Two activities scientifically proven to lower your blood pressure

High blood pressure is a condition that can be very difficult to manage and it shows in the statistics. Of the 65 million U.S. adults that have been diagnosed with hypertension, 40 million don’t have their blood pressure under control.

What’s really scary is that doctors don’t even diagnose you with “resistant hypertension” (difficult to control blood pressure) unless you’ve been adhering to a combination of at least three antihypertensive medications of different classes, which usually includes a diuretic.

And, can you imagine how many side effects you’ve built up by that time, considering that the side effects of just one class of blood pressure medications include fatigue, dizziness, weakness, drowsiness, diarrhea and nausea?

There is good news however.

New research out of Australia has found that there is a way to lower your blood pressure using two mind-body activities and in the process, you can lower your chance of stroke as well (including your chance of suffering a second stroke).

Yoga and tai chi mitigate stroke risk

The research, published in Future Neurology by researchers from Monash University, the University of South Australia (UniSA) and the University of Melbourne found that mindfulness-based interventions such as yoga and tai chi can reduce hypertension and your fatty acids and blood sugar levels  — all risk factors for stroke.

The researchers analyzed 26 separate studies to examine how yoga and tai chi moderated key stroke risk factors, including blood pressure, cholesterol, diabetes, atrial fibrillation, smoking and alcohol consumption, obesity, anxiety and depression.

And, they came to one very important conclusion…

Using mindfulness-based practices like yoga and tai chi can be an effective and non-invasive way of reducing hypertension.

Why it’s so effective, the scientists still aren’t sure but according to UniSA Dean of Health Research, Professor Susan Hillier, “Some evidence suggests that MBIs such as yoga and tai chi regulate blood pressure by teaching people to breathe deeply, balancing and stabilizing their autonomic nervous system and lowering their heart rate.”

This is important news since high blood pressure is hands-down the biggest stroke risk factor.

In fact, Professor Hiller says that with nearly one-third of adults around the world suffering from high blood pressure, 23 million additional strokes are projected in the next 12 years alone.

“Survivors of stroke are at an increased risk of another one – 43 percent likely within 10 years, 32 percent within five years and 16 percent within one year – so it is important we find interventions to help reduce the major risk factors,” she says.

Lowering blood pressure and with it, stroke risk

This makes lowering your blood pressure vital if you want to mitigate your chance of becoming one of the 23 million stroke victims.

Here’s how:

#1 – Do as the research says

First, take the results of those combined 26 studies to heart and participate regularly in yoga, tai chi or both. It’s a simple and enjoyable way to lower your blood pressure and could come with the added benefit of stress reduction as well.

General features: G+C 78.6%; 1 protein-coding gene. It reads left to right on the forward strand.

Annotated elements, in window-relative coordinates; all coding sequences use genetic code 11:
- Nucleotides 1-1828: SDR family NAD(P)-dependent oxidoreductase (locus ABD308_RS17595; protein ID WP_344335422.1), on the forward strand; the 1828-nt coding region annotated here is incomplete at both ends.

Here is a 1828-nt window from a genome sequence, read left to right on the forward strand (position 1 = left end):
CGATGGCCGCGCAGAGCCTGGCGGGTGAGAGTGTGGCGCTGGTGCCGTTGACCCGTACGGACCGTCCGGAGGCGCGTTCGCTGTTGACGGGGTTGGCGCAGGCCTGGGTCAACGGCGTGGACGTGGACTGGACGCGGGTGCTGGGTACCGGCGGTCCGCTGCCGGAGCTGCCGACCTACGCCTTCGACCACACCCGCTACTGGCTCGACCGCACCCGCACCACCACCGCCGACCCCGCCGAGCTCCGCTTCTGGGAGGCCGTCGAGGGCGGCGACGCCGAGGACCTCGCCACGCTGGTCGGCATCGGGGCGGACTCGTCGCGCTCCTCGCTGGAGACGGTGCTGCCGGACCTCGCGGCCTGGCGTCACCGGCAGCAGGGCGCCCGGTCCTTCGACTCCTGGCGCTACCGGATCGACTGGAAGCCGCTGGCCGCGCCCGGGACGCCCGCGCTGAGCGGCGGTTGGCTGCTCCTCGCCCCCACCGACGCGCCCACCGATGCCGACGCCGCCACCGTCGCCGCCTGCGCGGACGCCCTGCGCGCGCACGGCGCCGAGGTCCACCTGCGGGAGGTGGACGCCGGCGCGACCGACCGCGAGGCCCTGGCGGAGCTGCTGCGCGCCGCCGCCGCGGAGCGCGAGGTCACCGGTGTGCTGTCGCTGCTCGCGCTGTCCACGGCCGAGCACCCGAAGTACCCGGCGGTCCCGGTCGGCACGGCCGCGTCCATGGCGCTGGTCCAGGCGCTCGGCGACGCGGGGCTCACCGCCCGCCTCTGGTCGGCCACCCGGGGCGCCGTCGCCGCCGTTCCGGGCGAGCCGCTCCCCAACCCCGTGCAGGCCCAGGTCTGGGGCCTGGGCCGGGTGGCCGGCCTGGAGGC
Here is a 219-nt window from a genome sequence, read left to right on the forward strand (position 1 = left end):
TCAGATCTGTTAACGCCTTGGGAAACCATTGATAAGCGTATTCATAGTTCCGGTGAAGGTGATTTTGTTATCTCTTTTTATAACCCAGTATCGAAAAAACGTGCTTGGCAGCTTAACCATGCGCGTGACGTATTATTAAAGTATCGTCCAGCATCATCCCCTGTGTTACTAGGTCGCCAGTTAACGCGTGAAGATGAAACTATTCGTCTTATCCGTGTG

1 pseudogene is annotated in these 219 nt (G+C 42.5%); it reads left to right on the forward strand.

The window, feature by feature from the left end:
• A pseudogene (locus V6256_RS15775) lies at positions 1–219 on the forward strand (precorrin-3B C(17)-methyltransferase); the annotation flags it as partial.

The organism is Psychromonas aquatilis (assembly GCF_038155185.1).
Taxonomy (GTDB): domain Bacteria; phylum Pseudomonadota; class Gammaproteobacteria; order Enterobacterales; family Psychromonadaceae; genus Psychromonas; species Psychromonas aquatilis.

#2 – Support the health of your arteries

There are certain supplements that have been shown to support healthy arteries, vital to blood flow.

These include:

  • Vitamin K2 – Supports arteries that are elastic and pliable for healthy blood flow.
  • Grape Seed Extract – The polyphenols in grape seed extract activate nitric oxide in the lining of blood vessels to relax arteries promoting healthy blood flow.
  • Pterostilbene – This antioxidant helps block the creation of Angiotensin II – an enzyme that stiffens the walls of your blood vessels and triggers a hormone that increases the amounts of sodium and water retained by your body.
  • Green tea extract – A scientific study proved that just three months of green tea extract supplementation had a significant influence on cardiovascular risk factors such as blood pressure.

#3 – Walk

Staying active is a vital step in lowering your blood pressure and moderate activity, like walking, just 30 minutes per day five days a week is enough to do the trick.

#4 – Eliminate sugar

More and more studies are showing a link between sugar consumption and high blood pressure. In fact, one study found that women who drank one soda a day had higher levels than women who drank less than one.

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  1. Evaluation and Management of the Patient with Difficult-to-Control or Resistant HypertensionAmerican Family Physician
  3. Stroke survivors and those at risk urged to focus on yoga and tai chi — University of South Australia
  4. Exercise training for blood pressure: a systematic review and meta-analysisJournal of the American Heart Association
  5. Effectiveness-Based Guidelines for the Prevention of Cardiovascular Disease in Women—2011 UpdateCirculation
  6. The wrong white crystals: not salt but sugar as aetiological in hypertension and cardiometabolic diseaseBMJ
  7. Sugar-sweetened beverage, sugar intake of individuals, and their blood pressure: international study of macro/micronutrients and blood pressureHypertension
  8. Soft drink consumption and risk of developing cardiometabolic risk factors and the metabolic syndrome in middle-aged adults in the communityCirculation
Virginia Tims-Lawson

By Virginia Tims-Lawson

Virginia Tims-Lawson has dedicated her life to researching and studying natural health after her mother had a stroke that left her blind in one eye at the age of 47, and her grandmother and two great uncles died from heart attacks. Spurred by her family history, Virginia’s passion to improve her and her family’s health through alternative practices, nutrients and supplements has become a mission she shares through her writing. She is founder of the nutritional supplement company Peak Pure & Natural®.